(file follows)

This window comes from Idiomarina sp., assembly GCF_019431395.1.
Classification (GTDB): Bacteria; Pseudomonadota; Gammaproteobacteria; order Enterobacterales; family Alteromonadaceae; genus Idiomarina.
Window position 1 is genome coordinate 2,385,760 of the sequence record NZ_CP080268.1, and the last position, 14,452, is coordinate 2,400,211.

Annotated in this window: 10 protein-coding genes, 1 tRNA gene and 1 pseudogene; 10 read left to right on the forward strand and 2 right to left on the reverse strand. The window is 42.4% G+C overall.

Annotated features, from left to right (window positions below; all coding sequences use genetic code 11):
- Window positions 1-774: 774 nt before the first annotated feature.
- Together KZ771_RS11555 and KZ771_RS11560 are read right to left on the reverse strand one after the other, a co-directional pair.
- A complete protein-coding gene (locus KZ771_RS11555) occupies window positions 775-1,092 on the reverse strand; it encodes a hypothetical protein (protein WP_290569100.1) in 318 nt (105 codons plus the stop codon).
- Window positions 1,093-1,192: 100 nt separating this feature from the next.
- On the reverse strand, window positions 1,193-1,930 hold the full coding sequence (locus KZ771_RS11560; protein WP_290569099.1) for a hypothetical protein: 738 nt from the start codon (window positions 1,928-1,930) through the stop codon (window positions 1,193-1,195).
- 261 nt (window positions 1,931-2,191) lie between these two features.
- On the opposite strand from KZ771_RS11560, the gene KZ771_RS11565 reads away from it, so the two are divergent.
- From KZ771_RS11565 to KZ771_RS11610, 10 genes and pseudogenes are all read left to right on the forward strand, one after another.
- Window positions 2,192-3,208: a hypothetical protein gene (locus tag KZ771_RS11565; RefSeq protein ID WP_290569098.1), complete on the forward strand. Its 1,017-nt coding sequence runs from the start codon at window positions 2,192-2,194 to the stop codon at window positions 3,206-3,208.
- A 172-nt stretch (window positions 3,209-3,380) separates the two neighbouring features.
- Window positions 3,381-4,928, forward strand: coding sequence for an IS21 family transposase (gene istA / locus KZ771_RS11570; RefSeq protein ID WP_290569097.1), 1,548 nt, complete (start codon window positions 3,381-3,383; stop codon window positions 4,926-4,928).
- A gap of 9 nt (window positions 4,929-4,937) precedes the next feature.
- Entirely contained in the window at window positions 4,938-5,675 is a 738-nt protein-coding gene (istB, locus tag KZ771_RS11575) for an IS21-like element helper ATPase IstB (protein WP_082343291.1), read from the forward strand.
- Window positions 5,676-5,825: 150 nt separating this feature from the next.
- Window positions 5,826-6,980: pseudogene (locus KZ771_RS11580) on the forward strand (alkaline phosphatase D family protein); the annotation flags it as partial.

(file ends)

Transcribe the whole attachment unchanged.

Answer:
This window comes from Idiomarina sp., assembly GCF_019431395.1.
Classification (GTDB): Bacteria; Pseudomonadota; Gammaproteobacteria; order Enterobacterales; family Alteromonadaceae; genus Idiomarina.
Window position 1 is genome coordinate 2,385,760 of the sequence record NZ_CP080268.1, and the last position, 14,452, is coordinate 2,400,211.

Annotated in this window: 10 protein-coding genes, 1 tRNA gene and 1 pseudogene; 10 read left to right on the forward strand and 2 right to left on the reverse strand. The window is 42.4% G+C overall.

Annotated features, from left to right (window positions below; all coding sequences use genetic code 11):
- Window positions 1-774: 774 nt before the first annotated feature.
- Together KZ771_RS11555 and KZ771_RS11560 are read right to left on the reverse strand one after the other, a co-directional pair.
- A complete protein-coding gene (locus KZ771_RS11555) occupies window positions 775-1,092 on the reverse strand; it encodes a hypothetical protein (protein WP_290569100.1) in 318 nt (105 codons plus the stop codon).
- Window positions 1,093-1,192: 100 nt separating this feature from the next.
- On the reverse strand, window positions 1,193-1,930 hold the full coding sequence (locus KZ771_RS11560; protein WP_290569099.1) for a hypothetical protein: 738 nt from the start codon (window positions 1,928-1,930) through the stop codon (window positions 1,193-1,195).
- 261 nt (window positions 1,931-2,191) lie between these two features.
- On the opposite strand from KZ771_RS11560, the gene KZ771_RS11565 reads away from it, so the two are divergent.
- From KZ771_RS11565 to KZ771_RS11610, 10 genes and pseudogenes are all read left to right on the forward strand, one after another.
- Window positions 2,192-3,208: a hypothetical protein gene (locus tag KZ771_RS11565; RefSeq protein ID WP_290569098.1), complete on the forward strand. Its 1,017-nt coding sequence runs from the start codon at window positions 2,192-2,194 to the stop codon at window positions 3,206-3,208.
- A 172-nt stretch (window positions 3,209-3,380) separates the two neighbouring features.
- Window positions 3,381-4,928, forward strand: coding sequence for an IS21 family transposase (gene istA / locus KZ771_RS11570; RefSeq protein ID WP_290569097.1), 1,548 nt, complete (start codon window positions 3,381-3,383; stop codon window positions 4,926-4,928).
- A gap of 9 nt (window positions 4,929-4,937) precedes the next feature.
- Entirely contained in the window at window positions 4,938-5,675 is a 738-nt protein-coding gene (istB, locus tag KZ771_RS11575) for an IS21-like element helper ATPase IstB (protein WP_082343291.1), read from the forward strand.
- Window positions 5,676-5,825: 150 nt separating this feature from the next.
- Window positions 5,826-6,980: pseudogene (locus KZ771_RS11580) on the forward strand (alkaline phosphatase D family protein); the annotation flags it as partial.